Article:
It is believed that strategies that enhance liver glycogen post-exercise will increase exercise capacity in a subsequent exercise bout, and that the liver restores glycogen as a first priortiy over skeletal muscle when carbohydrates are available post-exercise. Similar to my previous post, researchers wished to sort out which combinations of carbohydrate sources better replenished liver glycogen stores.
Conclusion: This study demonstrates that ingestion of ~70 g·h-1 of maltodextrin + fructose (2:1) or maltodextrin + galactose (2:1) drinks consumed during the short-term post-exercise recovery results in a two-fold increase in the rates of liver glycogen replenishment compared to an iso-energetic, iso-osmotic maltodextrin + glucose control.
My input: This is the first study of its kind to look at liver glycogen resynthesis with novel MRI tracer techniques. They did note that galactose does cause some stomach upset in the cyclists. However, whole body glycogen storage seems to be more effective when fructose is present, possibly making it the best carbohydrate source.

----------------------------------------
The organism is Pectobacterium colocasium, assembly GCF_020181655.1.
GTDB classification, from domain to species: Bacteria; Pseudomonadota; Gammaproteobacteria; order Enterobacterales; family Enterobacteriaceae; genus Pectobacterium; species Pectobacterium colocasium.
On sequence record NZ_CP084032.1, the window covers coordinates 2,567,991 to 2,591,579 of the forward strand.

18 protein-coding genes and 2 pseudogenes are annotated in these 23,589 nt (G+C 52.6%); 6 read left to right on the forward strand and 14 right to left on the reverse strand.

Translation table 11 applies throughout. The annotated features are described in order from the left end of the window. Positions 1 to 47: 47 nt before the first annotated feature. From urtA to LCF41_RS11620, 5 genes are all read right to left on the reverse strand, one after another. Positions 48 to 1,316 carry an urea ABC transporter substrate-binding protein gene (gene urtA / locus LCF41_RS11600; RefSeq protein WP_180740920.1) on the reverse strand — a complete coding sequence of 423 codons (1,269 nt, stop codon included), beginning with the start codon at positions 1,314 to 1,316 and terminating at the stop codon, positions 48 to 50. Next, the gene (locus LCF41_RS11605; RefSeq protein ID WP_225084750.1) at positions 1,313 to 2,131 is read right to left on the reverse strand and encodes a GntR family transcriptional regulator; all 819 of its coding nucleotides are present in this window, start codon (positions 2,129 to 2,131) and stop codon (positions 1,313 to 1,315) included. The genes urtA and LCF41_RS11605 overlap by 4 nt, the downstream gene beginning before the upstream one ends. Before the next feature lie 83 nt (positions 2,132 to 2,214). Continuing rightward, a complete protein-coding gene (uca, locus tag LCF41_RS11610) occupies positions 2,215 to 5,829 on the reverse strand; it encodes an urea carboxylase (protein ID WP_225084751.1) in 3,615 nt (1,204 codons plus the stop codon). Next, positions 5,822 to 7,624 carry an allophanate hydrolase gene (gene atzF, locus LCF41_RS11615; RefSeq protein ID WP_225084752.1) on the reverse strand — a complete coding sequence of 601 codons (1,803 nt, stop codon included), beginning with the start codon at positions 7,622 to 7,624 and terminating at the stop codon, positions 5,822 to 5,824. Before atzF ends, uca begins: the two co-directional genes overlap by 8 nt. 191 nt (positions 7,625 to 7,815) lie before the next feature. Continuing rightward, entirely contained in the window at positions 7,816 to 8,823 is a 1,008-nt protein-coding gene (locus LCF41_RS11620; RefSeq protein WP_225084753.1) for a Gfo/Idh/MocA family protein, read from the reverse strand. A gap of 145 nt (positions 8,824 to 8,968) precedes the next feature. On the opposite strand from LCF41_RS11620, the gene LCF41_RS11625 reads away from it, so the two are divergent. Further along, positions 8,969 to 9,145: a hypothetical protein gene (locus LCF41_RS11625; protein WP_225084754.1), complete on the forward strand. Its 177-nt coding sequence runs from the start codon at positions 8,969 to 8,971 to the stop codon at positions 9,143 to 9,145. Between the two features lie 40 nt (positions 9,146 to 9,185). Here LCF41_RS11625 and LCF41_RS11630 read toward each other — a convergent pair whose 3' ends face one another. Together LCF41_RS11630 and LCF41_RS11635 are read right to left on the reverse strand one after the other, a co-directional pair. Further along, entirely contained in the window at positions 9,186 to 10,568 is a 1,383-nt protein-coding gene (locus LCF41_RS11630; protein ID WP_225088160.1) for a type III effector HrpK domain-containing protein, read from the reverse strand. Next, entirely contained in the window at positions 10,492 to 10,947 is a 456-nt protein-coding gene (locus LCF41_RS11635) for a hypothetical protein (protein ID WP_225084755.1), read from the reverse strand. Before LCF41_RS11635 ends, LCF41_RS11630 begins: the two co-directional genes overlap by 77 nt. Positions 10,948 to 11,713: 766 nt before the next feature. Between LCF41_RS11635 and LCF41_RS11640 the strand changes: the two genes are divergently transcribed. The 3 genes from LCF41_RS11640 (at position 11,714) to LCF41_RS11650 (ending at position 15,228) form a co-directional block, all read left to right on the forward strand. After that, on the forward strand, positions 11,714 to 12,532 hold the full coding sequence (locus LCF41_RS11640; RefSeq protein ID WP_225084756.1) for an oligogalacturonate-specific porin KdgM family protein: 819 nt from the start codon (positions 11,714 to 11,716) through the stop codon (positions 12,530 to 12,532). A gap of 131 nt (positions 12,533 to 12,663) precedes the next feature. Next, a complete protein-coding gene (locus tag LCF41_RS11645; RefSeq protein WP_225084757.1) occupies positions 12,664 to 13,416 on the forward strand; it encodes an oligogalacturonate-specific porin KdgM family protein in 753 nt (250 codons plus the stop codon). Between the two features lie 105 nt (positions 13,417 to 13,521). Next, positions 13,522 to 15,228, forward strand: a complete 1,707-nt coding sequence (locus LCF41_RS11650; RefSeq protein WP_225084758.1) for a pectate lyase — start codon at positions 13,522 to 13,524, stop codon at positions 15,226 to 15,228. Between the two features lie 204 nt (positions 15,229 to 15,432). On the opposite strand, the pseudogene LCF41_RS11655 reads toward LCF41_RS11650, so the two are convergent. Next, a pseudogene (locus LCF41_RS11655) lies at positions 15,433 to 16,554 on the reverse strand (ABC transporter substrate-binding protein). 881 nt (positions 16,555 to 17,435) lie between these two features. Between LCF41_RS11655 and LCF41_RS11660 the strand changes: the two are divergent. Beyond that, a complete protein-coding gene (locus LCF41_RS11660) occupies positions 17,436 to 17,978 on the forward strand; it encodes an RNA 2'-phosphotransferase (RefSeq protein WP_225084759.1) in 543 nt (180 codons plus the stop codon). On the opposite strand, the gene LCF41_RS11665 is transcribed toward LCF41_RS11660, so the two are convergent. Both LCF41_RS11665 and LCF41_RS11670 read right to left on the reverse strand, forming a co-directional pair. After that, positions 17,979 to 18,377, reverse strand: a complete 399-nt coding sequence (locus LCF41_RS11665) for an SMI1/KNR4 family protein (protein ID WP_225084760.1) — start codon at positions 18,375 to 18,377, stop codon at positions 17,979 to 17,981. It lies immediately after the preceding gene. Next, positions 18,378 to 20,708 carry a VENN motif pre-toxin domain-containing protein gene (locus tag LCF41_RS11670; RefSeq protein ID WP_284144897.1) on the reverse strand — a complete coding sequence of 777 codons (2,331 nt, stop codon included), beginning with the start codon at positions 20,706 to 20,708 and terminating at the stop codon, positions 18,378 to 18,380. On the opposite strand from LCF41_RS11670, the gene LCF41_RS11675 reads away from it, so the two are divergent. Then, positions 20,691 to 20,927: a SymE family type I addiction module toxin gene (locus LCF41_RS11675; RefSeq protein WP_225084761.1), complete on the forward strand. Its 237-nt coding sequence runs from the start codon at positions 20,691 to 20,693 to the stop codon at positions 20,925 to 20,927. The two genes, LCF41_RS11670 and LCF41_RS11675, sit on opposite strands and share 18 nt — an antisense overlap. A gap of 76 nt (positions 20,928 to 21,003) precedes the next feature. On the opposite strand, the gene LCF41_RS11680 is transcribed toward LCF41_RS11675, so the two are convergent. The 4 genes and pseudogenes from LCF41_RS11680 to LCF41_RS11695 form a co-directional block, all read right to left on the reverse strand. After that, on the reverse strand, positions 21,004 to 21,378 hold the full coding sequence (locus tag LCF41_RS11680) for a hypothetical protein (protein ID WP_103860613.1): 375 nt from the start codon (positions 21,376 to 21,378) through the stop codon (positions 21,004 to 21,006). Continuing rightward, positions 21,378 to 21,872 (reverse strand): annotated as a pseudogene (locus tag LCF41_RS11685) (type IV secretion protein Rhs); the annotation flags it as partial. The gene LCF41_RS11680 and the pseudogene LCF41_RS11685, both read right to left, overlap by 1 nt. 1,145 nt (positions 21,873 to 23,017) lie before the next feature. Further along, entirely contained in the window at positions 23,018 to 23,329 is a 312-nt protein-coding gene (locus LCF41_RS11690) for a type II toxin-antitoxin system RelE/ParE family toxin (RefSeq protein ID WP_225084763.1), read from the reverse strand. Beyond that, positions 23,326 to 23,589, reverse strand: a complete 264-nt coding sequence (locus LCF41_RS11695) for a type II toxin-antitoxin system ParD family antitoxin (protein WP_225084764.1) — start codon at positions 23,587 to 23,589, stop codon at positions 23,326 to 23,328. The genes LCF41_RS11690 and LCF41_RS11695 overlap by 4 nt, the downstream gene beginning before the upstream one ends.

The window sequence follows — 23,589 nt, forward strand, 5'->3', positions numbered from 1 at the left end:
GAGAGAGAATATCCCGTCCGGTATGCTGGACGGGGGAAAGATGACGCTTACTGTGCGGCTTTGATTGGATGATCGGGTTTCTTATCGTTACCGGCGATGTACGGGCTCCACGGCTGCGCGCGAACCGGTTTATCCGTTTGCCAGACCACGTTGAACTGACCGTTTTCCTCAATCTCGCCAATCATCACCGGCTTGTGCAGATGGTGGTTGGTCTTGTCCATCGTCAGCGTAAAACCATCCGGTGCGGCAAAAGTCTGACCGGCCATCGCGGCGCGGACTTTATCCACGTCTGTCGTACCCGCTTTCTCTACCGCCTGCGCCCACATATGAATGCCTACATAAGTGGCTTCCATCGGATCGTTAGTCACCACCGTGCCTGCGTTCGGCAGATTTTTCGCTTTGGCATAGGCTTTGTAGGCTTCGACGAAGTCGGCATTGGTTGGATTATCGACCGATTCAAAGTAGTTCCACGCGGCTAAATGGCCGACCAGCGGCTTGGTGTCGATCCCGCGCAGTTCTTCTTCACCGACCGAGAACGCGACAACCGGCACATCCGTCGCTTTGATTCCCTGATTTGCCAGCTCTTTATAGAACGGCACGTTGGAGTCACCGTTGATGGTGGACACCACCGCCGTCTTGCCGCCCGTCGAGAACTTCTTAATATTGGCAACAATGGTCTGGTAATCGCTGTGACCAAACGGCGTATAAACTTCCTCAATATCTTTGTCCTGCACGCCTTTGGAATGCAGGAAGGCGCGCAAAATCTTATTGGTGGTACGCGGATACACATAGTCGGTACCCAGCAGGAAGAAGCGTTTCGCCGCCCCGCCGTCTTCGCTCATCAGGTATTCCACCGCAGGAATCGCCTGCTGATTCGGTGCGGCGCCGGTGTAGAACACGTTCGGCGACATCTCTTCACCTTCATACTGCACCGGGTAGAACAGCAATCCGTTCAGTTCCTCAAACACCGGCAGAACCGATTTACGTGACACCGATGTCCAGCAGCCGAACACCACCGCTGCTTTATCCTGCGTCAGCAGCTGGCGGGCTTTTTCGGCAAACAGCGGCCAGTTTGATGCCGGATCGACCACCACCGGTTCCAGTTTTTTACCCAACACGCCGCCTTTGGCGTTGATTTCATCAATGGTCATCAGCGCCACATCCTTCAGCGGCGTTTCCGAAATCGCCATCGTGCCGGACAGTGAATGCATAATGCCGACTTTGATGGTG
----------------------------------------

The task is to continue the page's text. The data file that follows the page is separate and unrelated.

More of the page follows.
Practicality: Carbohydrate drinks containing fructose and galactose could help in situations where athletes have to exercise twice in one day with relatively little recovery.
Décombaz et al MSSE March 2011
- exercisescience posted this